By Matthew Gilson | The Save Jersey Blog
The New Jersey legislative map is not kind to Republicans; in fact, it is a cruel, dark abyss by which we continue to claw out of with little success.
There are a plethora of factors which contribute to our inability to gain seats, but the map continues to the major road block to victory. Many districts contain Republican areas overshadowed by one or two Democratic vote-generating monsters. It’s like loading the bases over and over just to have a power pitcher come in and strike our side out into oblivion. Nowhere does this trend appear more than District 36, where despite Carlstadt Councilman Jim Lenoy being a heavy underdog against Marlene Caride, Republicans will look to take their local dominance to a new level.
Passaic and Cliffside Park remain the Democratic bastions of the district and impervious to Republicans attempt to take over. Once upon time, Passaic had a council president named Paul DiGaetano who was followed by a young Republican named Gary Schaer was coming to power (yes, the same Gary Schaer), but those days are in the rear view mirror. Cliffside Park has been by ruled by the Calabrese family since the Kennedy administration. The other town where Republicans cannot compete is Wood-Ridge, but that has less to do with demographics and more to do with weak Republican leadership and the iron grip of Senator and Mayor Paul Sarlo.
It is realistic that every other town in the district is up for grabs!
Republicans right now control Rutherford, East Rutherford, Carlstadt and North Arlington. Wins this year could put them in control of Wallington, Ridgefield and theoretically South Hackensack, though there is only one candidate on the ballot. The other traditionally Democratic towns, Little Ferry and Moonachie, are small towns and rarely have a large effect on the district as a whole. These are the towns which must be won to have a chance at winning back the district.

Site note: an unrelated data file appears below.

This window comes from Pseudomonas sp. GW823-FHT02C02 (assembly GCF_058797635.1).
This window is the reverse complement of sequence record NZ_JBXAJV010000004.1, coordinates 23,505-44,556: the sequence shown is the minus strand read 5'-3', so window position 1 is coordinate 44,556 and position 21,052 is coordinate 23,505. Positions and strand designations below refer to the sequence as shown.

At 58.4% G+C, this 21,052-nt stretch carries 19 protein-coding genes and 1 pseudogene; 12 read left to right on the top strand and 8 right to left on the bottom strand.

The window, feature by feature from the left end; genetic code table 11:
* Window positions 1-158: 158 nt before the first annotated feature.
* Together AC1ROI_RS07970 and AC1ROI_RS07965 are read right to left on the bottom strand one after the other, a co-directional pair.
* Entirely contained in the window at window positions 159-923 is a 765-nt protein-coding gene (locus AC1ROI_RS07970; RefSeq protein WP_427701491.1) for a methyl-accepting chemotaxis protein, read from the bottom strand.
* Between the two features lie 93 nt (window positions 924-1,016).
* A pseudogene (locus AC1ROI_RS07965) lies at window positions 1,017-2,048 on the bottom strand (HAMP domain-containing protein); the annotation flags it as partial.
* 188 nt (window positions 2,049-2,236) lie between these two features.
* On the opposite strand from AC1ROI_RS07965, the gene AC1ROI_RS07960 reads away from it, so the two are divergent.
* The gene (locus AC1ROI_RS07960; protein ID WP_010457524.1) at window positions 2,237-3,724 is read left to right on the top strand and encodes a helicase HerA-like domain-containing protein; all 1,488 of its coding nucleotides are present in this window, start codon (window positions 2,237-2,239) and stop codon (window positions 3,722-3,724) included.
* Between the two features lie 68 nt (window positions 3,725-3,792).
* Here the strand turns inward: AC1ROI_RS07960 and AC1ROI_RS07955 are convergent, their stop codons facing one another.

Carlstadt will stay in Republican hands beyond this election since the local team has built up the epitome of what a local Republican organization should be all about. Though long-time mayor Will Roseman is not seeking re-election, Councilman Craig Lahullier is a heavy favorite to keep the seat along with his running mate five-term incumbent Bob Zimmerman and newcomer Bill Shockley. East Rutherford is unopposed this year as Mayor Cassella and his team will stay in power once again and avoid a potentially nasty re-match of a contentious, yet lopsided, mayoral election from four years ago.
Ridgefield and Wallington have control at stake but Republicans are facing stiff competition from Democratic incumbents who are not going to go away politely. In Ridgefield, Democrats currently enjoy a 4-2 advantage and the mayoralty, but with Mayor Anthony Suarez and two Democrats up for re-election, a Republican sweep would return them to power. Challenging Suarez is Councilman Warren Vincentz in a rematch of four years ago which Suarez narrowly won. Suarez has survived a recall and another election since being implicated in corruption years back, it is not clear if this is still on the mind of voters. In Wallington, Republicans trail 4-2 and could take back the council with a sweep, but Democratic Councilman Mark Tomko is unopposed for mayor after former Councilwoman Celina Urbankowski dropped out of the race earlier this fall. These two races seem to be uphill yet winnable battles for the Republicans.